the concrete plant, was unexpectedly diagnosed with a massive tumor. He died
about three months before my graduation. So I went home and tried working in the
family business as the sales manager. I decided that I really did not orient so well to
that after all the education. I got the opportunity to move to Fernandina Beach and
owned a concrete plant over there in early 1964. So I worked for my dad's business
for a year and a half. Then I moved to Fernandina Beach, and I owned the concrete
plant there while I was establishing a law practice. I sold [the concrete plant] some
seven or eight years later and practiced law full time.
S: Was your father alive this whole time?
R: Yes. He died in 1968.
S: When did you start practicing law?
R: I started in Jacksonville and practiced a little bit on the side when I was working for
my dad. In Fernandina Beach I built a separate office at the concrete plant. I
practiced there for probably two years. And then one of the nice, old, respected
lawyers in Fernandina, Tom Shave, invited me to go into practice with him. He and I
built the little office that you recall on South 5th Street, across from the courthouse.
We built that together and moved in there, I think, in 1966 or 1967; [it was]
something like that.
S: Did he have a son named John?
R: That would be a grandson. His two boys were Tom III and Ben. John would be
S: I went to school with him.
R: He was probably an excellent golfer and baseball player.
S: Yes, he played for Mississippi State.
Is this when Joey and Patty were born?
R: Yes, both of them were born while we were in Fernandina. Beth is thirty-four, Joey
is twenty-eight, and Patty is twenty-five. I think [Patty and Joey were born in] 1963
S: What were some things about Fernandina in that time period that [would be worth
R: Well, the most exciting thing in my personal life there, is that shortly after I arrived,
both Rayonier and Container decided to do massive expansions. Rayonier did
about a $65 million expansion and Container did about $125 million in expansion.
My little concrete plant got to supply the ready-mix concrete for both of those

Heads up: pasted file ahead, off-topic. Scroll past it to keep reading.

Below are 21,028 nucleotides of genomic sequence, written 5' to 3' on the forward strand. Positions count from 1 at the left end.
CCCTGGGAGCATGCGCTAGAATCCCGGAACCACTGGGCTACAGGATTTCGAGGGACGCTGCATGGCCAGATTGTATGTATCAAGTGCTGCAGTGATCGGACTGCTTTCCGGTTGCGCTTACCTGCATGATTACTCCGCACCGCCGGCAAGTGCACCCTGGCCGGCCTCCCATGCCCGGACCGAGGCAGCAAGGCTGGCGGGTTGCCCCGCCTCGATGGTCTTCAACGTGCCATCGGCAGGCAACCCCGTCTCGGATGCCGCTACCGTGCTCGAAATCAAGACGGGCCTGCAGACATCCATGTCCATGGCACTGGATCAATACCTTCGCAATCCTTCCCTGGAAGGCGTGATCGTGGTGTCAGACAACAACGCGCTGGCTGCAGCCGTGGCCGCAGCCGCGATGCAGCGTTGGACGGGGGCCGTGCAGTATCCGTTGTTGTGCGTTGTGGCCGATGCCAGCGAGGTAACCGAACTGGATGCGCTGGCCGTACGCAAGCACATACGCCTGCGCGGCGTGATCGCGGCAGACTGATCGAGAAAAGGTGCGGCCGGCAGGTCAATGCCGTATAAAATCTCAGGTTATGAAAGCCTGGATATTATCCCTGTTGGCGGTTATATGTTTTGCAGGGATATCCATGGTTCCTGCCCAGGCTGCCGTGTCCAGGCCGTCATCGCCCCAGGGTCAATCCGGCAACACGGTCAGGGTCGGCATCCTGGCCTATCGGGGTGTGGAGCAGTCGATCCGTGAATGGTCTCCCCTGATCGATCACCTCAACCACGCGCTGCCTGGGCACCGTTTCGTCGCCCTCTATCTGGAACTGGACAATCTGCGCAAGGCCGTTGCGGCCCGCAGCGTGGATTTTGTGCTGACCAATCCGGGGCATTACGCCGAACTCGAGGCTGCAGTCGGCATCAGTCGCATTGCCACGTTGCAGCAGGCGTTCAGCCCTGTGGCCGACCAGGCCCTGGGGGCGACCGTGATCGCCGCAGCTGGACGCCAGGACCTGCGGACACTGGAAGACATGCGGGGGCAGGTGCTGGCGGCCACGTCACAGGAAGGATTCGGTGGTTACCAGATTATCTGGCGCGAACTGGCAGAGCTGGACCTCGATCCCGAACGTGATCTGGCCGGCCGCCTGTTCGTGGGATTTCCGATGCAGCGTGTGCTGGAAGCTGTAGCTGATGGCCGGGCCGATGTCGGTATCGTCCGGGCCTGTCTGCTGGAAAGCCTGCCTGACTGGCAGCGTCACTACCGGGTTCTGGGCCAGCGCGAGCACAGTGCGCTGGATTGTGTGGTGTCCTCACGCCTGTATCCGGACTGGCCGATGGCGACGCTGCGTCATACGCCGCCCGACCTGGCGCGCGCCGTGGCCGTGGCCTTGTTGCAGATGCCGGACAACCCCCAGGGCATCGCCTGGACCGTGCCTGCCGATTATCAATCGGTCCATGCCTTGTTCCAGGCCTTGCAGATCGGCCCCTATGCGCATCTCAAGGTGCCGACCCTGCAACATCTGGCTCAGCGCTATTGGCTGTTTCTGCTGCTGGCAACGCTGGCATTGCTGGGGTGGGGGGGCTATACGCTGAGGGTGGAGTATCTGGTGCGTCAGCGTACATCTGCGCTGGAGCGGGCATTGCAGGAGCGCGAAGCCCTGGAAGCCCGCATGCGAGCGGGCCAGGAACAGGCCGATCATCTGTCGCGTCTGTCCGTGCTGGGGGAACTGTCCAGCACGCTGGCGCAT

About the time that Container finished up, they announced that the Amelia Island
Plantation was going to be built. They expected it to do something like $500 million
worth of construction in the next three to four years. I was fortunate enough to get
the purchase order for all of that. At about that time, the conglomerates decided that
it was time for them to move into that area because it was growing. Fortunately, that
coincided with the time that I was ready to practice law full time. The problems of
400%-500% growth in a business really are taxing on both capital and man power.
So I ended up selling my ready-mix plant. It is now owned by Florida Rock, a large
conglomerate that used to be Shands and Baker and Capital Concrete.
I have devoted full time to practicing law since [then]. One interesting sidelight to
the Fernandina years that was most interesting and educational for me was [when] I
was the last city judge that Fernandina Beach had. I did that job for about eight
years. I ceased only when the Florida constitution was changed, and it was
determined that all of the judges had to be full time. Of course I did not want to be a
full-time city judge, nor did they need a full-time city judge. So we phased out the
city system and merged it into the county system, so that county judge now handles
both what I did and the outlying areas of the county.